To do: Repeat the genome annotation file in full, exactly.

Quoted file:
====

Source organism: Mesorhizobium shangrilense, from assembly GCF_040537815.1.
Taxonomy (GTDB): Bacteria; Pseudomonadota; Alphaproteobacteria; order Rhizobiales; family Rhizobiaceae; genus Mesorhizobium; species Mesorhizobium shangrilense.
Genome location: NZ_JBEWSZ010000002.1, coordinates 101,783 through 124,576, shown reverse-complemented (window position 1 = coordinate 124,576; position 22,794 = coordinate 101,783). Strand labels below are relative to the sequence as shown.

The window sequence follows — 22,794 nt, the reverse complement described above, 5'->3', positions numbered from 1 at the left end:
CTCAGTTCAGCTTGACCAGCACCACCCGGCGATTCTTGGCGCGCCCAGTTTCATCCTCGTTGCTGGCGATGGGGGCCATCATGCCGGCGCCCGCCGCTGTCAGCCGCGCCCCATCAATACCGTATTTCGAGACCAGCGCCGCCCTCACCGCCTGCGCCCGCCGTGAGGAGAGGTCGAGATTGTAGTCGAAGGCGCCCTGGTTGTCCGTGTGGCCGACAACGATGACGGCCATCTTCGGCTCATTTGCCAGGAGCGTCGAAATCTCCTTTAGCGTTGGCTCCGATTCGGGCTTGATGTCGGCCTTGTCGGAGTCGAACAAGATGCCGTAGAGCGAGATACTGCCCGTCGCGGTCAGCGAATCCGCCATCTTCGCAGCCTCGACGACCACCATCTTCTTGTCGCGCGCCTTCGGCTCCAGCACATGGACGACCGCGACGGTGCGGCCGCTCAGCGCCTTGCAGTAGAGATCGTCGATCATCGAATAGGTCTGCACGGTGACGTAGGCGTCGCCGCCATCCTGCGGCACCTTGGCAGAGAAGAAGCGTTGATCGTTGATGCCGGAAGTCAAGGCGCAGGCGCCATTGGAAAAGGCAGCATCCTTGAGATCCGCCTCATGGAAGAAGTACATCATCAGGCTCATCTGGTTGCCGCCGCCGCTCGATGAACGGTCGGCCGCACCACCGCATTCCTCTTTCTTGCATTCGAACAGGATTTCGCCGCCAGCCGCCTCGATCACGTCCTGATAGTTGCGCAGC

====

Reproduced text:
Source organism: Mesorhizobium shangrilense, from assembly GCF_040537815.1.
Taxonomy (GTDB): Bacteria; Pseudomonadota; Alphaproteobacteria; order Rhizobiales; family Rhizobiaceae; genus Mesorhizobium; species Mesorhizobium shangrilense.
Genome location: NZ_JBEWSZ010000002.1, coordinates 101,783 through 124,576, shown reverse-complemented (window position 1 = coordinate 124,576; position 22,794 = coordinate 101,783). Strand labels below are relative to the sequence as shown.

The window sequence follows — 22,794 nt, the reverse complement described above, 5'->3', positions numbered from 1 at the left end:
CTCAGTTCAGCTTGACCAGCACCACCCGGCGATTCTTGGCGCGCCCAGTTTCATCCTCGTTGCTGGCGATGGGGGCCATCATGCCGGCGCCCGCCGCTGTCAGCCGCGCCCCATCAATACCGTATTTCGAGACCAGCGCCGCCCTCACCGCCTGCGCCCGCCGTGAGGAGAGGTCGAGATTGTAGTCGAAGGCGCCCTGGTTGTCCGTGTGGCCGACAACGATGACGGCCATCTTCGGCTCATTTGCCAGGAGCGTCGAAATCTCCTTTAGCGTTGGCTCCGATTCGGGCTTGATGTCGGCCTTGTCGGAGTCGAACAAGATGCCGTAGAGCGAGATACTGCCCGTCGCGGTCAGCGAATCCGCCATCTTCGCAGCCTCGACGACCACCATCTTCTTGTCGCGCGCCTTCGGCTCCAGCACATGGACGACCGCGACGGTGCGGCCGCTCAGCGCCTTGCAGTAGAGATCGTCGATCATCGAATAGGTCTGCACGGTGACGTAGGCGTCGCCGCCATCCTGCGGCACCTTGGCAGAGAAGAAGCGTTGATCGTTGATGCCGGAAGTCAAGGCGCAGGCGCCATTGGAAAAGGCAGCATCCTTGAGATCCGCCTCATGGAAGAAGTACATCATCAGGCTCATCTGGTTGCCGCCGCCGCTCGATGAACGGTCGGCCGCACCACCGCATTCCTCTTTCTTGCATTCGAACAGGATTTCGCCGCCAGCCGCCTCGATCACGTCCTGATAGTTGCGCAGC